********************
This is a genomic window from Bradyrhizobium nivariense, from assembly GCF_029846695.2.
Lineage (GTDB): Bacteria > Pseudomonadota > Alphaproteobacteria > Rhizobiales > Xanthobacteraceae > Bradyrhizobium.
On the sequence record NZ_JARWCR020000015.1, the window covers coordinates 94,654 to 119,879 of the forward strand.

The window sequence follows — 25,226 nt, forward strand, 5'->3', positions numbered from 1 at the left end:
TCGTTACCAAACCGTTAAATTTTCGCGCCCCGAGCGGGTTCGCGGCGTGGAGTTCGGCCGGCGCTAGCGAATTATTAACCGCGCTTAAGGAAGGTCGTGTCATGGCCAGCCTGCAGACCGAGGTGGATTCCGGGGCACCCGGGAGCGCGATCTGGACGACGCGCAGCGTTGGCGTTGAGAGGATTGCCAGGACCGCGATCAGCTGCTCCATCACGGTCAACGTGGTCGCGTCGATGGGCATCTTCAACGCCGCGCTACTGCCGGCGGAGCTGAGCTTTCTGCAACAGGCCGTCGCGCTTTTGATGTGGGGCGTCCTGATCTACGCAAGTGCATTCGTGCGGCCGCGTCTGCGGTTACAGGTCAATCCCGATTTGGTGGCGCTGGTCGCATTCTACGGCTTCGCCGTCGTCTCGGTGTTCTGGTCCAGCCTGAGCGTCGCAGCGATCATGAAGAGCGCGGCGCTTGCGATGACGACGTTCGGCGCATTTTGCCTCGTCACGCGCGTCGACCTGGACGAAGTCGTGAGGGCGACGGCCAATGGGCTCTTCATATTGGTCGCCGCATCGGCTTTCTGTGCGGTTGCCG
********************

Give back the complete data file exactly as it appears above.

This is a genomic window from Bradyrhizobium nivariense, from assembly GCF_029846695.2.
Lineage (GTDB): Bacteria > Pseudomonadota > Alphaproteobacteria > Rhizobiales > Xanthobacteraceae > Bradyrhizobium.
On the sequence record NZ_JARWCR020000015.1, the window covers coordinates 94,654 to 119,879 of the forward strand.

The window sequence follows — 25,226 nt, forward strand, 5'->3', positions numbered from 1 at the left end:
TCGTTACCAAACCGTTAAATTTTCGCGCCCCGAGCGGGTTCGCGGCGTGGAGTTCGGCCGGCGCTAGCGAATTATTAACCGCGCTTAAGGAAGGTCGTGTCATGGCCAGCCTGCAGACCGAGGTGGATTCCGGGGCACCCGGGAGCGCGATCTGGACGACGCGCAGCGTTGGCGTTGAGAGGATTGCCAGGACCGCGATCAGCTGCTCCATCACGGTCAACGTGGTCGCGTCGATGGGCATCTTCAACGCCGCGCTACTGCCGGCGGAGCTGAGCTTTCTGCAACAGGCCGTCGCGCTTTTGATGTGGGGCGTCCTGATCTACGCAAGTGCATTCGTGCGGCCGCGTCTGCGGTTACAGGTCAATCCCGATTTGGTGGCGCTGGTCGCATTCTACGGCTTCGCCGTCGTCTCGGTGTTCTGGTCCAGCCTGAGCGTCGCAGCGATCATGAAGAGCGCGGCGCTTGCGATGACGACGTTCGGCGCATTTTGCCTCGTCACGCGCGTCGACCTGGACGAAGTCGTGAGGGCGACGGCCAATGGGCTCTTCATATTGGTCGCCGCATCGGCTTTCTGTGCGGTTGCCG